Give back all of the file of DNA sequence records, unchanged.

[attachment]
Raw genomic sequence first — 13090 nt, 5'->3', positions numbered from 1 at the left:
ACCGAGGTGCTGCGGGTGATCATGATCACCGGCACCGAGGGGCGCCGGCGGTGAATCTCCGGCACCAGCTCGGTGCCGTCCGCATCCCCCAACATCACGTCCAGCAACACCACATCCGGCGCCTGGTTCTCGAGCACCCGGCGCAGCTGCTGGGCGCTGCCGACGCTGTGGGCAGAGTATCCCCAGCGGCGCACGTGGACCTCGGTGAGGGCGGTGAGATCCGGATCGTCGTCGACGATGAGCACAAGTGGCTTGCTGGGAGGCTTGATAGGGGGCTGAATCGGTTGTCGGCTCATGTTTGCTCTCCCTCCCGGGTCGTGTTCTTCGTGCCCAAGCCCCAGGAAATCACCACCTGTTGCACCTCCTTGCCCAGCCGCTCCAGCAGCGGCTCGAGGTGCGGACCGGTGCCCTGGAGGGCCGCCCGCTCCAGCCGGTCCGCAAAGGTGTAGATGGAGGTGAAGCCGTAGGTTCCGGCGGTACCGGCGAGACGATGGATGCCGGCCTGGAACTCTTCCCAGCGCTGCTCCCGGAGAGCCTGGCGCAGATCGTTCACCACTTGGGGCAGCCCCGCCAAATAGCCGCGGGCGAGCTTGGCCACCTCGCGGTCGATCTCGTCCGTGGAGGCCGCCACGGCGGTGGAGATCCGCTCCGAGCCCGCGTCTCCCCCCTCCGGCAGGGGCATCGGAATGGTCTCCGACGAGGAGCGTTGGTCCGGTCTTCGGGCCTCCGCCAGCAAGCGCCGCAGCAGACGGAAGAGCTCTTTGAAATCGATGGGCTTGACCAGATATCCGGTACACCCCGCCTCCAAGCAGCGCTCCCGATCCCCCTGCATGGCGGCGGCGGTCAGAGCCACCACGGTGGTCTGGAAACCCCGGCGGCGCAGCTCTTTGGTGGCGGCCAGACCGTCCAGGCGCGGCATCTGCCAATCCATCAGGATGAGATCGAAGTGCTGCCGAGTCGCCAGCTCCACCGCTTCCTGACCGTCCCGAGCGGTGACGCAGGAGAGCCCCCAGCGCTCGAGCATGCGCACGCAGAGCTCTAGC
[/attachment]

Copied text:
Raw genomic sequence first — 13090 nt, 5'->3', positions numbered from 1 at the left:
ACCGAGGTGCTGCGGGTGATCATGATCACCGGCACCGAGGGGCGCCGGCGGTGAATCTCCGGCACCAGCTCGGTGCCGTCCGCATCCCCCAACATCACGTCCAGCAACACCACATCCGGCGCCTGGTTCTCGAGCACCCGGCGCAGCTGCTGGGCGCTGCCGACGCTGTGGGCAGAGTATCCCCAGCGGCGCACGTGGACCTCGGTGAGGGCGGTGAGATCCGGATCGTCGTCGACGATGAGCACAAGTGGCTTGCTGGGAGGCTTGATAGGGGGCTGAATCGGTTGTCGGCTCATGTTTGCTCTCCCTCCCGGGTCGTGTTCTTCGTGCCCAAGCCCCAGGAAATCACCACCTGTTGCACCTCCTTGCCCAGCCGCTCCAGCAGCGGCTCGAGGTGCGGACCGGTGCCCTGGAGGGCCGCCCGCTCCAGCCGGTCCGCAAAGGTGTAGATGGAGGTGAAGCCGTAGGTTCCGGCGGTACCGGCGAGACGATGGATGCCGGCCTGGAACTCTTCCCAGCGCTGCTCCCGGAGAGCCTGGCGCAGATCGTTCACCACTTGGGGCAGCCCCGCCAAATAGCCGCGGGCGAGCTTGGCCACCTCGCGGTCGATCTCGTCCGTGGAGGCCGCCACGGCGGTGGAGATCCGCTCCGAGCCCGCGTCTCCCCCCTCCGGCAGGGGCATCGGAATGGTCTCCGACGAGGAGCGTTGGTCCGGTCTTCGGGCCTCCGCCAGCAAGCGCCGCAGCAGACGGAAGAGCTCTTTGAAATCGATGGGCTTGACCAGATATCCGGTACACCCCGCCTCCAAGCAGCGCTCCCGATCCCCCTGCATGGCGGCGGCGGTCAGAGCCACCACGGTGGTCTGGAAACCCCGGCGGCGCAGCTCTTTGGTGGCGGCCAGACCGTCCAGGCGCGGCATCTGCCAATCCATCAGGATGAGATCGAAGTGCTGCCGAGTCGCCAGCTCCACCGCTTCCTGACCGTCCCGAGCGGTGACGCAGGAGAGCCCCCAGCGCTCGAGCATGCGCACGCAGAGCTCTAGC